Tuesday, April 30, 2013

Another Mexican

Eastside Road, April 29, 2013—
NOT MUCH TO look at, is it? Well, that's in the nature of a garden-variety Mexican combination plate. Here you see chile verde (with pork), rice, and beans; the flour tortillas are out of sight on one side, the guacamole on the other.

I have to say, the chile verde was pretty darn good. The rice and beans, well, they are what they (always) are, rather bland accompaniments to help offset the heat of the chile.

Just before sitting down to write this, I looked the place up on Yelp. As often happens, the reviews are divided: some really really like the place; others say it's ordinary and complain about the service. There was one person working the floor, and I think she helps out in the kitchen as well. The whole place has a mom-and-pop feel about it. It's down home and authentic (to Cal-Mex traditions, mind you, not those of any hifalutin regional Mexican cuisine).

The salsa that came with the chips was very good indeed, and I had great reports on the pozole. And, oh boy, does this stretch of highway need a good place for a relaxed dinner.
Red house wine
• La Casona Del Cielo, 44901 Highway 101, Laytonville, California; (707) 984-8226

Sunday, April 28, 2013


Ashland, Oregon, April 28, 2013—

WE'VE BEEN MEANING to return here for a while now, and somehow never got around to it until today. Billed as a "bistro," with reproductions of Art Nouveau posters on the walls and French popular music playing over the sound system, the menu runs to bistro standards, plus the inevitable hamburger.

I opened with a salade aux frisée et lardons, with a nice sherry-vinegar dressing and a somewhat over-poached egg on top; then this plate of perfectly cooked duck breast, on a bed of polenta and not-quite-authentic collard greens, with a not overly sweet Grand Marnier sauce. Not bad; not bad at all.

Vuvray, Domaine Pichot, le Peu de la Moriette, 2011 (nice character); Vaqueyras, Jean-Marie Arnoux, 2010 (a little bland)

• Loft Brasserie & Bar, 18 Calle Guanajuato, Ashland; (541) 482-1116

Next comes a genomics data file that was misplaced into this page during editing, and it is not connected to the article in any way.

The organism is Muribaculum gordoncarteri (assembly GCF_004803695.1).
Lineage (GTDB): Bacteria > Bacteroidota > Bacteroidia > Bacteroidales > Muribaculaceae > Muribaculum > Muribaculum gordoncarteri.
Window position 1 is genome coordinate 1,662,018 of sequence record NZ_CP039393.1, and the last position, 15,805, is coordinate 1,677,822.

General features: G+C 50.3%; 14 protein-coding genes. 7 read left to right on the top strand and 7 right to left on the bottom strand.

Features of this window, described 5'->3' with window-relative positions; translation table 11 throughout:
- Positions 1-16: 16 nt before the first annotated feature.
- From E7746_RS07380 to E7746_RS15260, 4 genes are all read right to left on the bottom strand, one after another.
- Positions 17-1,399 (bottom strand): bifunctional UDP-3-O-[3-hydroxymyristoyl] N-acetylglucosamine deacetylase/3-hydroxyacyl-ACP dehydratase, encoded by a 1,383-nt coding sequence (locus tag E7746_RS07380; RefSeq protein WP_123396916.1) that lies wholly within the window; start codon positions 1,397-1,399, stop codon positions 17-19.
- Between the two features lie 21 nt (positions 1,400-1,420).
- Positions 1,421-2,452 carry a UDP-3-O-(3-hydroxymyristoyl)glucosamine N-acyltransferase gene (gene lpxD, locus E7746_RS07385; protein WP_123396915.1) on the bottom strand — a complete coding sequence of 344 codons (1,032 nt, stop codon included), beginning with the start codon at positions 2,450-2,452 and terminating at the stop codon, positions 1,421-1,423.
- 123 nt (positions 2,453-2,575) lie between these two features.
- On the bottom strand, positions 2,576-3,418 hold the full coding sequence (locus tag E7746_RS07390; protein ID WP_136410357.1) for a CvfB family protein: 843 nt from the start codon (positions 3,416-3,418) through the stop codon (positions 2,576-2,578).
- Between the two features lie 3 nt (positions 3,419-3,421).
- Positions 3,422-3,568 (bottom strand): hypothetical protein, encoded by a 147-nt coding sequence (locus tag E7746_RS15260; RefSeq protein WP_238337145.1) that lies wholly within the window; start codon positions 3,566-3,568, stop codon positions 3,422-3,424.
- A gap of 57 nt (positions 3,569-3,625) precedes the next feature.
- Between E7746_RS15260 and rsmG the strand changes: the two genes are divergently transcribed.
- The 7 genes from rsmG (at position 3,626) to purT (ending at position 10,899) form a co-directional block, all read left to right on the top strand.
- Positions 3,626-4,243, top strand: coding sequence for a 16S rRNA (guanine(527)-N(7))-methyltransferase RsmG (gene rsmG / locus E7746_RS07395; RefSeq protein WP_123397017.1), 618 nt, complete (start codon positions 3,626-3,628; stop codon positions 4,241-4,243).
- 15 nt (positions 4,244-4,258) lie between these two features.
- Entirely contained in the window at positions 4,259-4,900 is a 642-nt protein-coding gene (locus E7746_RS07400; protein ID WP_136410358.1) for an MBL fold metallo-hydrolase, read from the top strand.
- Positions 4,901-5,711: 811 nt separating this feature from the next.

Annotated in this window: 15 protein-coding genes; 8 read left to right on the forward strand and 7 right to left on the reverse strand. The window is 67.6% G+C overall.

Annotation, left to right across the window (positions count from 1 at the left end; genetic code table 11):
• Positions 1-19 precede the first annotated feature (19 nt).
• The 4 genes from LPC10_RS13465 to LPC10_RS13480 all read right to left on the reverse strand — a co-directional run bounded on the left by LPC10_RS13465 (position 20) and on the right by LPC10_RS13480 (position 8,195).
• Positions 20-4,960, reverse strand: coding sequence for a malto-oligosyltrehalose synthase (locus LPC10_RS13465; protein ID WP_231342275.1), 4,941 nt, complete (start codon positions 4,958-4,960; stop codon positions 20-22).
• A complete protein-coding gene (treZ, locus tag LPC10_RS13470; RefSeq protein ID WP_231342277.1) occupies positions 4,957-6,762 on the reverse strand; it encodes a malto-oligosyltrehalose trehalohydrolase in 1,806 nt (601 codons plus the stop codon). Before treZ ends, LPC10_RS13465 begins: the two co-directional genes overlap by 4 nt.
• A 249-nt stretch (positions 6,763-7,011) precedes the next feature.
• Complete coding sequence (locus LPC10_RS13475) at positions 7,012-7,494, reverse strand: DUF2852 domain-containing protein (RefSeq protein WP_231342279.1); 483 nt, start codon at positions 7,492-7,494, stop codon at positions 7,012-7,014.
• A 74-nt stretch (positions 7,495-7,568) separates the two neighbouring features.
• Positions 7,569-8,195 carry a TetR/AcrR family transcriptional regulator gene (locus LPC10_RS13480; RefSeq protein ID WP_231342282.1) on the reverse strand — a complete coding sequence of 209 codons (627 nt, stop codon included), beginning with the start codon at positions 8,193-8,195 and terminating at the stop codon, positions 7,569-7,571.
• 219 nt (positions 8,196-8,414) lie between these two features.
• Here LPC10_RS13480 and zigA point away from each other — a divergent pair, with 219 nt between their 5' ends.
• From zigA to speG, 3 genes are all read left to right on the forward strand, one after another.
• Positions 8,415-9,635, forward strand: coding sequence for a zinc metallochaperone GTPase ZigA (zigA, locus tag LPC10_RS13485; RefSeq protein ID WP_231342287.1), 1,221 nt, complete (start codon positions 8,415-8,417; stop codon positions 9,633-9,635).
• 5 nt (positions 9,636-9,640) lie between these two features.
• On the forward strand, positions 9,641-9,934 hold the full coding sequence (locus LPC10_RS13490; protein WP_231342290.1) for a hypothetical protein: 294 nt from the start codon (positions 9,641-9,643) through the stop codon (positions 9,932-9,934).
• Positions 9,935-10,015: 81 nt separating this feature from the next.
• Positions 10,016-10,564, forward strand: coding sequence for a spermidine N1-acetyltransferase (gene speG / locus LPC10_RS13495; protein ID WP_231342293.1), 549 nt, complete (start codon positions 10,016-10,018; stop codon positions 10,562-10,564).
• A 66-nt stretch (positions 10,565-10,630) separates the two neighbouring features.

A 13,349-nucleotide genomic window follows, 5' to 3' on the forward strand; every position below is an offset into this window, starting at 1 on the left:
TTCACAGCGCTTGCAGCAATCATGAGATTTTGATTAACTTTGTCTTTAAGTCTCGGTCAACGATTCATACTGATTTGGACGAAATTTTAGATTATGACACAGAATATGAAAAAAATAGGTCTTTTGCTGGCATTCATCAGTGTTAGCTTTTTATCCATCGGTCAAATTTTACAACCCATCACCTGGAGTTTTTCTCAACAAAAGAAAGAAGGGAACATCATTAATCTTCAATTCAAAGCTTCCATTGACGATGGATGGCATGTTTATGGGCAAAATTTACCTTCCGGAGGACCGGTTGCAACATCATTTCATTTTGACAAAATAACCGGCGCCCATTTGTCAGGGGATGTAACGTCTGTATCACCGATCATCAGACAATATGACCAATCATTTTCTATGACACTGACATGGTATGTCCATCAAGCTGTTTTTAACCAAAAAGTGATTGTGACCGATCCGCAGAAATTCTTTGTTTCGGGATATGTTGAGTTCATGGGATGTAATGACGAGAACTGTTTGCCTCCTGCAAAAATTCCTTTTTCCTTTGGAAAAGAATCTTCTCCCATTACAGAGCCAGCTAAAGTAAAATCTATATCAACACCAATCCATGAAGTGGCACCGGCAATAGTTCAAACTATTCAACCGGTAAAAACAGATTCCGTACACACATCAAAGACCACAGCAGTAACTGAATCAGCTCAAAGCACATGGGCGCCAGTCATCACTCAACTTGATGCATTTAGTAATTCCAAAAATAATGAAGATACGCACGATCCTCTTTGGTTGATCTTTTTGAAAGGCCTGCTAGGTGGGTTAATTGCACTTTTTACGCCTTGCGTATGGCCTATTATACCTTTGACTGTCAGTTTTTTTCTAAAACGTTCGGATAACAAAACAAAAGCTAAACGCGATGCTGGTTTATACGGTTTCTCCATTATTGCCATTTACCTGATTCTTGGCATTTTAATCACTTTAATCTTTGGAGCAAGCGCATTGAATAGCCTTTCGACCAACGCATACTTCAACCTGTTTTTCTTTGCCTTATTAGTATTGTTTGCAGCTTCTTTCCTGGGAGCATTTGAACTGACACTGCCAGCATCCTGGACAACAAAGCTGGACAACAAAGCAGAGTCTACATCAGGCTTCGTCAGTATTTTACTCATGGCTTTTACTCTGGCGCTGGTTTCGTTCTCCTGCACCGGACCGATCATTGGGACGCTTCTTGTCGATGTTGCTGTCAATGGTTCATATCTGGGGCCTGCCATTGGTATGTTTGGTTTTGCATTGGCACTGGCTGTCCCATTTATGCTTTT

Saturday, April 27, 2013

Lamb stew

Ashland, Oregon, April 27, 2013—
I'VE WRITTEN ABOUT HER before any number of times here; she's one of the two or three best cooks I know of: Charlene Rollins. Everything they serve here is locally sourced, save such things as coffee and the best of the wines. Even the water you drink here is particularly delicious, and comes from the property itself.

But sourcing isn't everything. God sends food, the Dutch say, and the devil sends cooks: but in this venue the cook is as heaven-sent as the provender she prepares for the table. You just know, if you have any attentiveness at all, that you're in a special confluence of raw ingredients and intelligent, sensuous technique.

I had the menu, which is my usual approach here, even though the a la carte items are extremely attractive. The menu was a "Caesar" salad, that first word in quotes because the salad was a bit revisionist, including pickled peppers and capers, for example.

Afterward, lamb stew, capped in my soup-plate with a float of cauliflower gratin — a pleasant dish, as you'd expect from a cook whose specialty is the long-simmered entree.

Dessert was the fine cake you see here, made with orange, olive oil, and ground almond, served with strawberry-rhubarb sauce and orange-honey ice cream. Charlene is a genius, a generous and resourceful one, and she and her restaurant — and her sommelier husband Vern — are among my favorite people, and the national treasures of gastronomy.
Red, Bela Voda (Macedonia): rich, deep, sound, rewarding.

• New Sammy's Cowboy Bistro, 2210 South Pacific Highway, Talent, Oregon; (541) 535-2779

- Posted using BlogPress from my iPad

Friday, April 26, 2013